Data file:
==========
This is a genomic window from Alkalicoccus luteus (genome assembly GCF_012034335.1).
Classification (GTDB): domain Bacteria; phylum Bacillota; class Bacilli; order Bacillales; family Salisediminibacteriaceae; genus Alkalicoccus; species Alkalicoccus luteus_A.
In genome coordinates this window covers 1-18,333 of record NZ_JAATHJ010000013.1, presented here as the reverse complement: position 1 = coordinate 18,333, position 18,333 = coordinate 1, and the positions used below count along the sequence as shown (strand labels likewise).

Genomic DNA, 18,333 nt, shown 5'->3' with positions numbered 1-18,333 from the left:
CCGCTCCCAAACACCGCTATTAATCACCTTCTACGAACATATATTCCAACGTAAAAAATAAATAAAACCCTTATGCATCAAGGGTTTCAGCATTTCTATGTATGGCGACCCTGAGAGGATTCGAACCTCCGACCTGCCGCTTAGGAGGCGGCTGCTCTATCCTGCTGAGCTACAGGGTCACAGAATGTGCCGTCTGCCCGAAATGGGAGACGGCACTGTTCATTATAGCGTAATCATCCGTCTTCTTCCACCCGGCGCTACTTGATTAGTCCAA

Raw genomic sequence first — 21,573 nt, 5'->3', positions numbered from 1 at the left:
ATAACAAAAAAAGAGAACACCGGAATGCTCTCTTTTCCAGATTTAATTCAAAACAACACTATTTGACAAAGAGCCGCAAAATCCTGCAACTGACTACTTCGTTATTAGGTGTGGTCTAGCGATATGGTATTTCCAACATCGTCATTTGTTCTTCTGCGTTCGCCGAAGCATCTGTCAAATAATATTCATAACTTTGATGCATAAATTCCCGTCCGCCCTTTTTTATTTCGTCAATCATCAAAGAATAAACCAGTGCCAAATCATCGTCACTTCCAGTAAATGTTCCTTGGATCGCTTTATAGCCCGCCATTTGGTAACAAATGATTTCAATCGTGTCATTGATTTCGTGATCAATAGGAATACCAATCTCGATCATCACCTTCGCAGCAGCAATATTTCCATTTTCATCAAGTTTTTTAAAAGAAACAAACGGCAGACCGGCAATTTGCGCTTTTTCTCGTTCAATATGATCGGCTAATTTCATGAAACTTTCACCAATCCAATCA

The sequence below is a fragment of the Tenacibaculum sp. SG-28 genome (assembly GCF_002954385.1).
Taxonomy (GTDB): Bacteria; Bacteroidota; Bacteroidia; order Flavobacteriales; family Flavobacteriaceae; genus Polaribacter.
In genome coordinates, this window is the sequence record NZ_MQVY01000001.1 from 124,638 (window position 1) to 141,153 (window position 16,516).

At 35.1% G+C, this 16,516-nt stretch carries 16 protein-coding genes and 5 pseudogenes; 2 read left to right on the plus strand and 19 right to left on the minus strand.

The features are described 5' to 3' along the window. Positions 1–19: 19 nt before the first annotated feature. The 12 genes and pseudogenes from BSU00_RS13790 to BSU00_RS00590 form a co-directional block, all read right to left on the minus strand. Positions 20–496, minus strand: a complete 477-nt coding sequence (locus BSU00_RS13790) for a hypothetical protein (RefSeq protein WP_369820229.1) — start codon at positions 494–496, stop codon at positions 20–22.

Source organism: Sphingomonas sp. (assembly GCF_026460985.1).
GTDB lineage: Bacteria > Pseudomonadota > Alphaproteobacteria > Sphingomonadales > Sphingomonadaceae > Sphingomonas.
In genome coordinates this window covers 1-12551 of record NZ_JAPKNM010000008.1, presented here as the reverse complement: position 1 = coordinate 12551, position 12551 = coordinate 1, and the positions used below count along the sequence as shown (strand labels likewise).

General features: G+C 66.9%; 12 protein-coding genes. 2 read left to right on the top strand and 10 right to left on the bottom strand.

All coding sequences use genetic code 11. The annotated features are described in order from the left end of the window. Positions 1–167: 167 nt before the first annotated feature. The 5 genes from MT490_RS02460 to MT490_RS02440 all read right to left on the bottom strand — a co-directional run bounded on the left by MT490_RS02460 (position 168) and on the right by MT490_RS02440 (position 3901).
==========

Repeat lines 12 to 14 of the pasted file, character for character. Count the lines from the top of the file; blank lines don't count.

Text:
The features are described 5' to 3' along the window. Positions 1–19: 19 nt before the first annotated feature. The 12 genes and pseudogenes from BSU00_RS13790 to BSU00_RS00590 form a co-directional block, all read right to left on the minus strand. Positions 20–496, minus strand: a complete 477-nt coding sequence (locus BSU00_RS13790) for a hypothetical protein (RefSeq protein WP_369820229.1) — start codon at positions 494–496, stop codon at positions 20–22.

Source organism: Sphingomonas sp. (assembly GCF_026460985.1).
GTDB lineage: Bacteria > Pseudomonadota > Alphaproteobacteria > Sphingomonadales > Sphingomonadaceae > Sphingomonas.